A case of advanced malignant pleural mesothelioma treatment with chemotherapy and photodynamic therapy.

Ryu JW, Kim YS - Tuberc Respir Dis (Seoul) (2015)

The initial chest radiograph at our hospital shows a huge mass with multiple pleural nodules and pleural effusion in the right hemithorax.
© Copyright Policy - open-access
Related In: Results  -  Collection

License
Show All Figures
getmorefigures.php?uid=PMC4311034&req=5

Figure 1: The initial chest radiograph at our hospital shows a huge mass with multiple pleural nodules and pleural effusion in the right hemithorax.
Mentions: A 68-year-old male came to our hospital because of dyspnea. He had symptoms like dyspnea and weight loss for 4 months before he came to our hospital. He was admitted to another university hospital and diagnosed with MPM through thoracoscopic biopsy. So, pathological examination was not performed on the patient in our hospital. In the other hospital, chemotherapy had been already performed on him but the symptoms did not improve. To control dyspnea, pleurodesis was carried out following two times of chest tube insertion. Instead, increased effusion on the right sided pleura aggravated dyspnea. Eventually he had to come to our hospital with aggravated dyspnea. He had taken medications for 3 years to treat hypertension. His smoking history was 30 pack years. His job had nothing to do with asbestos. At the time of admission in our hospital, his initial vital signs are as follows: blood pressure, 150/80 mm Hg; respiratory rate, 28 breaths per minute; pulse rate, 86 beats per minute; and body temperature, 36.5℃. Chest auscultation revealed decrease in breathing sound over the entire right lung. The chest radiography taken at the time of admission showed about 11-cm mass with multiple pleural nodules and pleural effusion in the right hemithorax (Figure 1). Chest computed tomography (CT) scans revealed about 11.5×16-cm mass with pleural effusion and disseminated pleura metastasis in the right hemithorax. Direct invasion to paratracheal lymph node, right paraaortic nodal station, and pleura in the back of the right lower lobe was observed (Figure 2A, B). Bone scan revealed bone metastasis on the ninth right rib and the fourth lumbar spine.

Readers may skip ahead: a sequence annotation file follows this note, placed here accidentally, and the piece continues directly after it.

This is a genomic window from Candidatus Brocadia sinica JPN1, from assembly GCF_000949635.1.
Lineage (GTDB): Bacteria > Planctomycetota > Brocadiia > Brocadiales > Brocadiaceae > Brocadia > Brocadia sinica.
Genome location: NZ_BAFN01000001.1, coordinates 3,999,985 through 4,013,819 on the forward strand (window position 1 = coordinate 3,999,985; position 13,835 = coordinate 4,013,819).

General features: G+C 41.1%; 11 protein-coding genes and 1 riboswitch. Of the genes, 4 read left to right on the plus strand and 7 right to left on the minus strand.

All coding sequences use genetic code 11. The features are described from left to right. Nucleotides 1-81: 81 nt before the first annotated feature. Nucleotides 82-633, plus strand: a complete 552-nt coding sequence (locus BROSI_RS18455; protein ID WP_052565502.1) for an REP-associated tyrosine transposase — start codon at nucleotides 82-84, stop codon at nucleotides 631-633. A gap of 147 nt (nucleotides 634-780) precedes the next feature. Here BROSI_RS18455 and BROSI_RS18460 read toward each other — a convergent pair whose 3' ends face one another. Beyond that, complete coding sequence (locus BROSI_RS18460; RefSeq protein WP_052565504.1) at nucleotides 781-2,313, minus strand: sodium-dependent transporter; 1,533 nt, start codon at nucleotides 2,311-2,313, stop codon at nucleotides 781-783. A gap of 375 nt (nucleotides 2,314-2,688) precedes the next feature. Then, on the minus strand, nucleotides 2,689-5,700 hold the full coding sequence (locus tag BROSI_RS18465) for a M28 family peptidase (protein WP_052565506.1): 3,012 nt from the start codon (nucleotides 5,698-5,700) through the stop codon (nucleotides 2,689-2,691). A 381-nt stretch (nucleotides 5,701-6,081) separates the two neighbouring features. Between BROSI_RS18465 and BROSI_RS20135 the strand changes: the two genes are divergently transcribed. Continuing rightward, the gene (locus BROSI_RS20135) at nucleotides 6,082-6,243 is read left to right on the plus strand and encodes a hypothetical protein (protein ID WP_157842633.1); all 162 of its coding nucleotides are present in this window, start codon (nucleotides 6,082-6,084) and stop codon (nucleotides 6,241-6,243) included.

Bottom Line: Our patient received chemotherapy using pemetrexed/cisplatin.Afterwards, he received a single PDT treatment and then later took chemotherapy using gemcitabine/cisplatin.The patient showed a survival time of 27 months, which is longer than median survival time in advanced MPM patients.

View Article: PubMed Central - PubMed

Affiliation: Department of Thoracic and Cardiovascular Surgery, Dankook University College of Medicine, Cheonan, Korea.

ABSTRACT
Malignant pleural mesothelioma (MPM) is an aggressive, treatment-resistant, and generally fatal disease. A 68-year-old male who was diagnosed with MPM at another hospital came to our hospital with dyspnea. We advised him to take combination chemotherapy but he refused to take the treatment. That was because he had already received chemotherapy with supportive care at another hospital but his condition worsened. Thus, we recommended photodynamic therapy (PDT) to deal with the dyspnea and MPM. After PDT, the dyspnea improved and the patient then decided to take the combination chemotherapy. Our patient received chemotherapy using pemetrexed/cisplatin. Afterwards, he received a single PDT treatment and then later took chemotherapy using gemcitabine/cisplatin. The patient showed a survival time of 27 months, which is longer than median survival time in advanced MPM patients. Further research and clinical trials are needed to demonstrate any synergistic effect between the combination chemotherapy and PDT.

No MeSH data available.


Related in: MedlinePlus